Academic journal article The Conradian : the Journal of the Joseph Conrad Society (U.K.)

Marlow's Audience in "Youth" and "Heart of Darkness": A Historical Note

Academic journal article The Conradian : the Journal of the Joseph Conrad Society (U.K.)

Marlow's Audience in "Youth" and "Heart of Darkness": A Historical Note

Article excerpt

THE SETTINGS OF "Youth" and "Heart of Darkness," both geographic and human, are singularly important to their respective tales, even though only the English settings (the Thames, the Essex marches, Gravesend) are mentioned by name in the latter. The composition of Marlow's audience - The Director of Companies, The Lawyer, The Accountant, and, in "Heart of Darkness," the uncharacterized narrator, the recipients of Marlow's reflections and retrospective accounts of experience - is no less important to the intricate fabric of meanings constructed. In "Youth," the history of this audience is vividly detailed: "The director had been a Conway boy, the accountant had served four years at sea, the lawyer - a fine crusted Tory, High Churchman, the best of old fellows, the soul of honour - had been chief officer in the P. & O. service in the good old days" (Youth 3).

Conrad's biographers have drawn on the recollections of his friend Fountaine (G. F. W.) Hope, indeed a Conway boy and director of companies, to identify the real-life backdrop for the English setting of these stories: excursions Conrad made on the Thames in the 1890s in Hope's yawl, the NeIBe, with Hope and his friends. The standard annotation on Marlow's audience is possibly Cedric Watts's in his World Classics edition, 'Heart of Darkness" and Other Tales'.

the "Director" was G. F. W. Hope (a director of the South African Mercantile Company and the Thames Sand Dredging Company), who owned the yawl Nellie, moored at Greenhithe. He made occasional sailing expeditions in her with his friends, T. L. Mears (a lawyer), W. B. Keen (an accountant), and Conrad. When at anchor, they would exchange yarns. Mears had served in the Duke of Sutherland, as had Hope and Conrad at different times. (See Hope's "Friend of Conrad" in The Conradian, 25:2 (Autumn 2000), 1-56.) (2002: 200-01)

Frequently repeated in other editions of "Heart of Darkness" as well as in standard Conrad reference sources, the details given here concerning Mears and Keen do not originate in the source Watts mentions.1 Hope's memoir, long circulated in photocopy among Conrad's biographers and published in the year 2000 as "Friend of Conrad," gives no surnames with these initials and provides no information about the professions of Mears and Keen.2 The added biographical information represents the work of a Conrad scholar who made shrewd guesses about the individuals' identities.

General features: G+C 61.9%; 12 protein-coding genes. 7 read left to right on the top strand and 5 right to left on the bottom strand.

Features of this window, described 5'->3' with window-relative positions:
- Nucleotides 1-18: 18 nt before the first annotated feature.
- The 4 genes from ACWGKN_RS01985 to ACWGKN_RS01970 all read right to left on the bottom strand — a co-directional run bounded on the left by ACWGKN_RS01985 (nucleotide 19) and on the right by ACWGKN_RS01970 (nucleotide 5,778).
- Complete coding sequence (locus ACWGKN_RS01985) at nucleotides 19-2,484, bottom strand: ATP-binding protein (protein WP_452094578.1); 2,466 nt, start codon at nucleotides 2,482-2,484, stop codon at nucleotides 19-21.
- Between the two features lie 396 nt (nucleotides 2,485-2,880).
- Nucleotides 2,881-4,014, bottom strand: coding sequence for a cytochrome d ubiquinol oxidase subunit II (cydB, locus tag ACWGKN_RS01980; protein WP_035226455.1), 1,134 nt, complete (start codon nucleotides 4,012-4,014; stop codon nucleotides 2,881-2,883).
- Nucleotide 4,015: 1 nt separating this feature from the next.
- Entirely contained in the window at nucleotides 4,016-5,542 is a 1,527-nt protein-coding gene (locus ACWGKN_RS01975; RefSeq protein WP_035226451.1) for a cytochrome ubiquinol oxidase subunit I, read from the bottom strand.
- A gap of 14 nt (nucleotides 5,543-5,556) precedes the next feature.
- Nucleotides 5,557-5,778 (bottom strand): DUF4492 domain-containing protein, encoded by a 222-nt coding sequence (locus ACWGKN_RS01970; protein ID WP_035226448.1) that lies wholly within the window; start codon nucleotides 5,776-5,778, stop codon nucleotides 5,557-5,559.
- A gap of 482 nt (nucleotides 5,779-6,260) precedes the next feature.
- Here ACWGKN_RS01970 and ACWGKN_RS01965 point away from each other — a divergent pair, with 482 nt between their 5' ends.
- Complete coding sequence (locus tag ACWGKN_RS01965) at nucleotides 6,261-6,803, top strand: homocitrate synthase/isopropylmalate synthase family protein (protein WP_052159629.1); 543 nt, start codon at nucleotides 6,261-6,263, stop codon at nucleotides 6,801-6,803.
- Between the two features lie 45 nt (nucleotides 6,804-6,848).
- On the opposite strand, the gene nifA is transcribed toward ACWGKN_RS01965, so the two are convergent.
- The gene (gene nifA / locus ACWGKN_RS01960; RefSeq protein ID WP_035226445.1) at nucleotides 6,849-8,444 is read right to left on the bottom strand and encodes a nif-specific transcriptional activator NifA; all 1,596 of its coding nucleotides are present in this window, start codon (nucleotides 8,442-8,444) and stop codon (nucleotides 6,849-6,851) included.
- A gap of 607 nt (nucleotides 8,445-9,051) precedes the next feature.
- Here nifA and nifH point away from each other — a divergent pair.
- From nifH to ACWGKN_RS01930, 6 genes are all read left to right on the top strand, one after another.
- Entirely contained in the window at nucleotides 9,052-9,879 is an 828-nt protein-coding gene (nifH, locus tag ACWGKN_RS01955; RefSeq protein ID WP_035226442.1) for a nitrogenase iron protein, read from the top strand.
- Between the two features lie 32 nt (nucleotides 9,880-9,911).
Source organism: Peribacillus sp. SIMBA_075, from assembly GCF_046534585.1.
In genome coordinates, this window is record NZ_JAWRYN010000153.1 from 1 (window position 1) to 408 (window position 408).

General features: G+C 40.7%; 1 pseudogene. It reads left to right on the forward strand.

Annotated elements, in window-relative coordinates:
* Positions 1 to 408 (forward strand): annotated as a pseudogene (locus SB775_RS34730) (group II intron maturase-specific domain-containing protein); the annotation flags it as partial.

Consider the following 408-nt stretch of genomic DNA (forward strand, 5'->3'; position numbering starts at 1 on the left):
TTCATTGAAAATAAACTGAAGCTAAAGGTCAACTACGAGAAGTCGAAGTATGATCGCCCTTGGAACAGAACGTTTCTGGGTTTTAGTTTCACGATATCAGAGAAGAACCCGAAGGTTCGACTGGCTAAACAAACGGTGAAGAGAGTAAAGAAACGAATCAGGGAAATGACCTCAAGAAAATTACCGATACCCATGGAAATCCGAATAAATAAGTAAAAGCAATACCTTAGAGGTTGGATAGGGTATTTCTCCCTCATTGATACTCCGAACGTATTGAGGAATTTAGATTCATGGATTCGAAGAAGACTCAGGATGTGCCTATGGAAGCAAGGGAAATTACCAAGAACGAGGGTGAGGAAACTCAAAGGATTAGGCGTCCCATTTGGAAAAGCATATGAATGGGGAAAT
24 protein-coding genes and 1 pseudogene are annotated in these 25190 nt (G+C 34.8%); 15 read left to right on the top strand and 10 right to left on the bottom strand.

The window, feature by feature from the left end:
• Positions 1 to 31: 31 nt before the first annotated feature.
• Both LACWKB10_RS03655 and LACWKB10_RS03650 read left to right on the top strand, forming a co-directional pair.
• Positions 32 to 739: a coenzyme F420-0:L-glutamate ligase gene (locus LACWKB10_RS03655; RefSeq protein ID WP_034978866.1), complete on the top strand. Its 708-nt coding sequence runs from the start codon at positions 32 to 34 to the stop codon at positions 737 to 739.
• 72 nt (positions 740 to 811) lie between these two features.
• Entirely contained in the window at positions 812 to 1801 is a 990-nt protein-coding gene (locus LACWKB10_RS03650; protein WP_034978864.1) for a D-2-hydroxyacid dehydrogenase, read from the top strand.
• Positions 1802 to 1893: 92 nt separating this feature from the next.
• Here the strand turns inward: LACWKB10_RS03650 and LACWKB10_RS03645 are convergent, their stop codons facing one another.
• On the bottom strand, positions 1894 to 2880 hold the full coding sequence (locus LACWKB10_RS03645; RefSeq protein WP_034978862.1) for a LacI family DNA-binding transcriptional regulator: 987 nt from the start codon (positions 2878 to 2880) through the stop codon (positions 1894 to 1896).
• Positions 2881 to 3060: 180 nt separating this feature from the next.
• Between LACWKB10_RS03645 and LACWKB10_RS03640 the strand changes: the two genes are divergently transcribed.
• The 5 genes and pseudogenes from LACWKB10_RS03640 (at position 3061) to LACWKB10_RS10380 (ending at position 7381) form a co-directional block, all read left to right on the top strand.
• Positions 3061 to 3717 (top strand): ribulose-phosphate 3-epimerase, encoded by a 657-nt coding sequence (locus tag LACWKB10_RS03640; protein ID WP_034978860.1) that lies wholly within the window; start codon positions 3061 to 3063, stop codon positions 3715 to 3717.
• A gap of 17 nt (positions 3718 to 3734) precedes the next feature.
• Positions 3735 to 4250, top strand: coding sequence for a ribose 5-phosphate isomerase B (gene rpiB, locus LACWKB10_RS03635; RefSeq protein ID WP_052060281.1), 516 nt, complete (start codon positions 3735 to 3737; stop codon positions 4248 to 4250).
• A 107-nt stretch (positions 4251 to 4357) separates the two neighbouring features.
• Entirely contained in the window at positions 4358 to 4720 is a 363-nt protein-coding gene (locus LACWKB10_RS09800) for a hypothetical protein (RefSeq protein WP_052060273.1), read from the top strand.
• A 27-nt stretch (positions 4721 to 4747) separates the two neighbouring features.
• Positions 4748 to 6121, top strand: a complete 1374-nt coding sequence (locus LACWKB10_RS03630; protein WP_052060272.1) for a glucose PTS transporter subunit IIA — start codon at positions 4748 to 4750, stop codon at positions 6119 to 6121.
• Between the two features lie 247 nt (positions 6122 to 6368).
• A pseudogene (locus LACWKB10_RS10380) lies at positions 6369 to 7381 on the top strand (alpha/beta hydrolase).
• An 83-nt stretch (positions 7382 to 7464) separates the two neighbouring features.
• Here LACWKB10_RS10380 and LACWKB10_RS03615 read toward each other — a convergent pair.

As it turns out, both the chronological framework for these outings and the composition of Conrad's real-life audience can be established with some precision. With respect to chronology, the window of opportunity is surprisingly narrow: Hope owned the 33-foot yawl, of 9 tons register, from only 1889 to 1892 ÇLloyd's Register 1889-93), and given Conrad's whereabouts, including his absences from England - Africa in 1890, convalescence in Geneva in spring 1891, and service in the Torrens during the whole of 1892 - the outings must be situated either in the summers of 1889 and 1891, or both,3 and only in the latter year, of course, could there be yarning about Conrad's experience in Africa.

The identification of "T. L. Mears (a lawyer)" as a friend of Hope and as a source or the source for The Lawyer in Marlow's audience is erroneous. In addition to offering evidence for this conclusion and proposing a different individual, the present note provides details about W. B. Keen, who has an unnoticed importance in Conrad's life long after their contacts in the 1890s. A secondary purpose here is to show how historical research can yield facts interesting not only to the biographer of Conrad but also to the literary critic and textual annotator.

The Lawyer and The Meat Salesman:

Thomas Lambert Mears (1839-1918) and Edward Gardner Mears (1857-1936)

Superficially, the suggestion that "Mears" is a certain T. L. Mears, lawyer by profession, has much to commend it. The individual in question, born of British parents in New York in 1839, enjoyed a distinguished legal career and was a pillar of the establishment, dying on 10 January 1918. …

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